Record year for Alzheimer’s Research UK as income reaches £42.2m
21 September 2022
Alzheimer’s Research UK is celebrating a year that has seen it bounce back from one of the most challenging periods to date to invest more in research than ever before.
Overall, the UK’s leading dementia research charity reached an income for 2021/22 of £42.2m, with an incredible £39.2m of that coming from donations. As a result, the Cambridgeshire-based charity was able to invest £28.6m in its charitable activities including £23.6m in pioneering dementia research.
This record financial performance follows a challenging year for the charity due to COVID-19. During the pandemic, Alzheimer’s Research UK was forced to put much of its usual activity on hold, labs were hit by closures and restrictions, and fundraising activities were cancelled or curtailed. But 2021/22 saw the charity emerge stronger and more determined to help bring about life-changing treatments for people affected by dementia.
Highlights from the year include:
- Funding researchers to make over 500 new discoveries. Each one contributes a clearer, more detailed picture of the diseases that cause dementia and how to stop them.
- Building on previous efforts to support early career dementia researchers, whose work was hit hard by the pandemic, to put in place a long-term strategy for keeping these talented scientists in the field. This included investing £1.2m in six new projects led by early career researchers, launching a new online platform to bring together funding opportunities and career development resources, as well as establishing a mentoring scheme.
- Keeping pressure on government to deliver its Dementia Moonshot pledge to boost funding for dementia research, and calling for a taskforce model, inspired by the approach that delivered COVID-19 vaccines, to speed up the development and roll-out of new dementia treatments. Last month, this call was heard when the then-Prime Minister, Boris Johnson, announced the launch of a new ‘Dementia Mission’. Now Liz Truss has been appointed as the new Prime Minister, Alzheimer’s Research UK will continue to hold the government to account on this promise.
- Launching a new brand film, as part of the charity’s Make Breakthroughs Possible campaign, which reached 32 million people across 60 countries underlining the power of our brains and the hope that lies in research. The film featured celebrity supporter Shobna Gulati, whose personal experience of dementia helped increase awareness within South Asian audiences (who tend to be underserved with messages about dementia).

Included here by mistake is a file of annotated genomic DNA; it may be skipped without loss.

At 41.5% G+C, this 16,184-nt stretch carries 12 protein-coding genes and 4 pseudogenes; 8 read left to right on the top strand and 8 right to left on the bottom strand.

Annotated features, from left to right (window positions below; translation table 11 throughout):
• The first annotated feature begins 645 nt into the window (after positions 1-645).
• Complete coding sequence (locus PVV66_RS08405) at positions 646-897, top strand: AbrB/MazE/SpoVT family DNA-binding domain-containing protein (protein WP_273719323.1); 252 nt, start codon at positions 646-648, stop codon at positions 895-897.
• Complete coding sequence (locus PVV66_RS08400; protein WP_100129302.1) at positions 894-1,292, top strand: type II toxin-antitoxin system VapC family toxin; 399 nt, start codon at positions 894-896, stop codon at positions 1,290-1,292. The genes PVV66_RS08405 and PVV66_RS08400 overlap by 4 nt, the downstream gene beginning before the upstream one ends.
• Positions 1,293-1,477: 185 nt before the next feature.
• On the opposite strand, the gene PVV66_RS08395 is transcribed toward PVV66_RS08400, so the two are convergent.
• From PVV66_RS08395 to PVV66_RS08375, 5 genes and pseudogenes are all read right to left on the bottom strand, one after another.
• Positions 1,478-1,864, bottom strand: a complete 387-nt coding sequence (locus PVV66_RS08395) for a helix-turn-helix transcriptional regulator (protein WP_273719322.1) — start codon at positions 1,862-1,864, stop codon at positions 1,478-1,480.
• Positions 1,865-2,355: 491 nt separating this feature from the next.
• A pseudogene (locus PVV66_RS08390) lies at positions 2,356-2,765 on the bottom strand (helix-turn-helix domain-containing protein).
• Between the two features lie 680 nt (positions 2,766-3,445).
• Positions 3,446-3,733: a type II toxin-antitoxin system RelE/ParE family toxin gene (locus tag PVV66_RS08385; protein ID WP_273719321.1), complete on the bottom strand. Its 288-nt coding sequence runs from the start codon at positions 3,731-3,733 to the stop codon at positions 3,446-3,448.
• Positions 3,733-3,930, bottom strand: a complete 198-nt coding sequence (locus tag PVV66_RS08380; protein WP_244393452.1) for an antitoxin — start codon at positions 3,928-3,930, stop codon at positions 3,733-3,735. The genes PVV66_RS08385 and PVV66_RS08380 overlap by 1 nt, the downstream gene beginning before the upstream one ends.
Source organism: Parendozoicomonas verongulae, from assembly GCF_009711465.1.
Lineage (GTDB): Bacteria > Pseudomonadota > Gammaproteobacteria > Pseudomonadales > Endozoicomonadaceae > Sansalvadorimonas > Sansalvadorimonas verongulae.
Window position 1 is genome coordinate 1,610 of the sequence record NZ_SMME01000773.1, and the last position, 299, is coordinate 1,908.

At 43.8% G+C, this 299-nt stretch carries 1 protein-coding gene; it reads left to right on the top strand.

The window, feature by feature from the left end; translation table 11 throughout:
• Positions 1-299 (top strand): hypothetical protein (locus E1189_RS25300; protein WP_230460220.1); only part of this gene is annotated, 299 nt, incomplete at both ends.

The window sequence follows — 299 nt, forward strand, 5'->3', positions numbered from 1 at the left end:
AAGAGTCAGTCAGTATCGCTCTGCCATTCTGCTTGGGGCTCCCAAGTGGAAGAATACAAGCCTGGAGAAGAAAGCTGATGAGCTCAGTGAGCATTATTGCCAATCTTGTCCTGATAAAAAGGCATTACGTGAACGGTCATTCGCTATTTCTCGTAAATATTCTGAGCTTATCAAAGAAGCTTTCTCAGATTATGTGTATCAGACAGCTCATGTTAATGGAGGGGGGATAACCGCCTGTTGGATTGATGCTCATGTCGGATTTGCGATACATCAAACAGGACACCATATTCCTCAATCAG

- Launching our cross-organisational Equity, Diversity and Inclusion strategy, helping ensure we fund research that’s representative of the population living with dementia, support a diverse research workforce, and champion the equity, diversity and inclusion of our employees.
Shirley Cramer, Interim Chief Executive of Alzheimer’s Research UK, said:
“We were always open and vocal about the challenges we faced due to the pandemic, and we are humbled that our supporters rallied around us and have continued to as personal finances become more squeezed than ever. We had always pledged to redouble our efforts as soon as we were able to, and thanks to all those who continued to donate, fundraise and volunteer their time, we’ve been able to do just that. We’re privileged to have such an amazing community of people standing with us in our mission to bring about life-changing treatments for dementia, the need has never been greater.
“We’re proud to have been able to continue our work to support early career researchers, launching new long-term initiatives to keep these scientists working on dementia and supporting them to become future leaders. These last two years have been particularly hard for all those affected by dementia – a condition that remains one of our leading causes of death and still has no treatments available in the UK that can stop or slow the underlying disease. We’re making incredible progress and we are hugely grateful to all those who have made this progress possible – we’ll keep working to transform the lives of everyone affected by dementia.”
To learn more about Alzheimer’s Research UK’s year, visit http://alzres.uk/annual-reports